A view of a Walmart store in Illinois back in the early 2000s, which shows an entrance on the left and exit on the right. Scott Olson/Getty Images
I've Always Wondered ...

Why do Walmart shoppers enter on the left and exit on the right?

Janet Nguyen Dec 9, 2021
A view of a Walmart store in Illinois back in the early 2000s, which shows an entrance on the left and exit on the right. Scott Olson/Getty Images

This is just one of the stories from our “I’ve Always Wondered” series, where we tackle all of your questions about the world of business, no matter how big or small. Ever wondered if recycling is worth it? Or how store brands stack up against name brands? Check out more from the series here.


Reader Rob Szarka from Lawrence, Kansas, asked: 

All the Walmart stores I’ve seen have the entrance door on the left and the exit door on the right. This seems to be a poor fit for the American convention of “driving” (and walking) on the right, but I assume that a master of logistics like Walmart has a good reason to do it this way. Is there a method behind the madness?

Think about the way highway entrances and exits operate. 

Frank Liu, an associate professor of business administration at the University of Illinois Urbana- Champaign, said you can apply that same logic to the flow of foot traffic at Walmart, the country’s biggest retailer by revenue.  

In order to handle its high volume of customers, Walmart needs a lot of cashiers that are strategically placed at the front of the store between two sets of entrances and exits, Liu said. 

A view of a Walmart floor layout:

Source: The Walmart app’s layout of one of its stores in Los Angeles County. *This image has been modified to reflect where its exits and entrances are. 

On the right side of the store at many Walmarts, entrances will be on the right and exits will be on the left. The typical orientation. But on the left side of the store, exits will be on the right. 

“The best doors for them to exit are through the doors near the cashier, the inner sides,” said Liu, noting that they’ll be pushing out shopping carts loaded with items. “The entering customers use the other doors so the entering traffic does not interfere with existing traffic.” 

Liu said retailers that don’t have heavy traffic and whose cashiers are located at the corners rather than the middle-front of the store, the doors will be designed in the opposite way. 

So how do you explain this Walmart Neighborhood Market in Downey, California, which has one entrance and exit, yet still maintains the left entrance/right exit orientation?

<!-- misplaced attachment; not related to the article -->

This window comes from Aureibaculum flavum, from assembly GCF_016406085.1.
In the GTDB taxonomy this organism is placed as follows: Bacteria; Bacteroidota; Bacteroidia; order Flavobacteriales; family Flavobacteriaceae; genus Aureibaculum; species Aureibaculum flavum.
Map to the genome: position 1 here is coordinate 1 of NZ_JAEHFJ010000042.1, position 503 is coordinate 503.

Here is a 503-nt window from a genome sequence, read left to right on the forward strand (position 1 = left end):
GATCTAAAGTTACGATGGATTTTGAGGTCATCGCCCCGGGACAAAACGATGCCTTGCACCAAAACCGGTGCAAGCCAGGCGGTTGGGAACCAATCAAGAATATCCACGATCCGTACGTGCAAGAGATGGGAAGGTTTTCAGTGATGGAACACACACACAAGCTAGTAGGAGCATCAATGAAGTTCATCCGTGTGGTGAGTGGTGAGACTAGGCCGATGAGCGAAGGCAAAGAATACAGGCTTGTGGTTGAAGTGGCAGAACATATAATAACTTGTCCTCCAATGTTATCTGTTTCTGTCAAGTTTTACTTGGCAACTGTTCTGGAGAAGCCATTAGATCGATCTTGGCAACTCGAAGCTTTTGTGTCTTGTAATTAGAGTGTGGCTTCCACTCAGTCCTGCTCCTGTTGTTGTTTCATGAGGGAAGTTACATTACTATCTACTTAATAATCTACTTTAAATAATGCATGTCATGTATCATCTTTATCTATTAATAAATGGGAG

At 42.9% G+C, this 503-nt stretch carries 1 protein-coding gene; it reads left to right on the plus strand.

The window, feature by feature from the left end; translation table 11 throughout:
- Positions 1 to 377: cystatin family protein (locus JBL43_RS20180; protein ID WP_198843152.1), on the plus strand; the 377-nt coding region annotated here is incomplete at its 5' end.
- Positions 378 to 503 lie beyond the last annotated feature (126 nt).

Smaller Walmarts like this one just need one entrance and exit, Liu said, and foot traffic inside might run clockwise with grocery shoppers in mind because they tend to purchase their items quickly and leave. A 2007 study by the Association for Consumer Research found that customers in stores with a clockwise layout “evaluated the store better in terms of perceived ease of orientation and value for money.” 

But not every Walmart hews to this format, with some of its neighborhood market locations that keep its entrances on the right and exits on the left. 

There are different theories about which store layout is better. Retailers encourage customers to turn right when they enter the store because that’s most people’s instinct, a retail branding professional told Entrepreneur. Shoppers will then tend to move counterclockwise around the store. And because clockwise patterns enable greater efficiency, store owners opt for the opposite pattern so that customers can spend more time walking around the store. 

Other exceptions include Costco, which has some stores running clockwise and some counterclockwise. A Reddit user recently polled other users about how their local Costcos are set up. One poster said going to the “backwards” clockwise store on the other side of town was like being in “the Upside Down,” calling it “the uncanny valley of bulk shopping.”

But other users prefer that orientation, with one poster stating they “felt more comfortable at clockwise Costcos.” 

“[Costco prefers] a right-hand rule for access to their racetrack, but they are also very savvy on the real estate deals,” said Stan Laegreid, the senior vice president of design at Kemper Development Co. and a former principal at an architecture firm that designed Costco warehouses. “Sometimes the ability to place the store in the desired location with maximum parking near the entrance will lean the entrance to the left, so you end up doing the racetrack backwards. It still works.” 

Mark Landini, creative director at design consultant Landini Associates, said that Walmart is the biggest brick-and-mortar retailer in the world — a distinction the company has held for decades — which means it gets to choose where it builds its stores and how to build them. Walmart’s 2020 revenue was $559 billion, beating out its e-commerce rival Amazon, which pulled in $100 billion. 

Mark Cohen, a professor of retail studies at Columbia University, agrees that Walmart’s resources gives it the power to build its own stores and avoid co-tenants. 

“They are masters of their own destiny in most cases, having purpose-built their stores from scratch, as opposed to occupying someone else’s box or having to conform to someone else’s development,” Cohen said. 

But in the future, right entrances or right exits may not even matter.

Amazon Go, the retail giant’s foray into the grocery space, doesn’t use checkout stations, Landini said. No checkouts means you don’t need the physical space to accommodate them, which in turn means you won’t need a single dedicated entrance or exit since “you’ll be able to enter or exit wherever you choose,” he explained.

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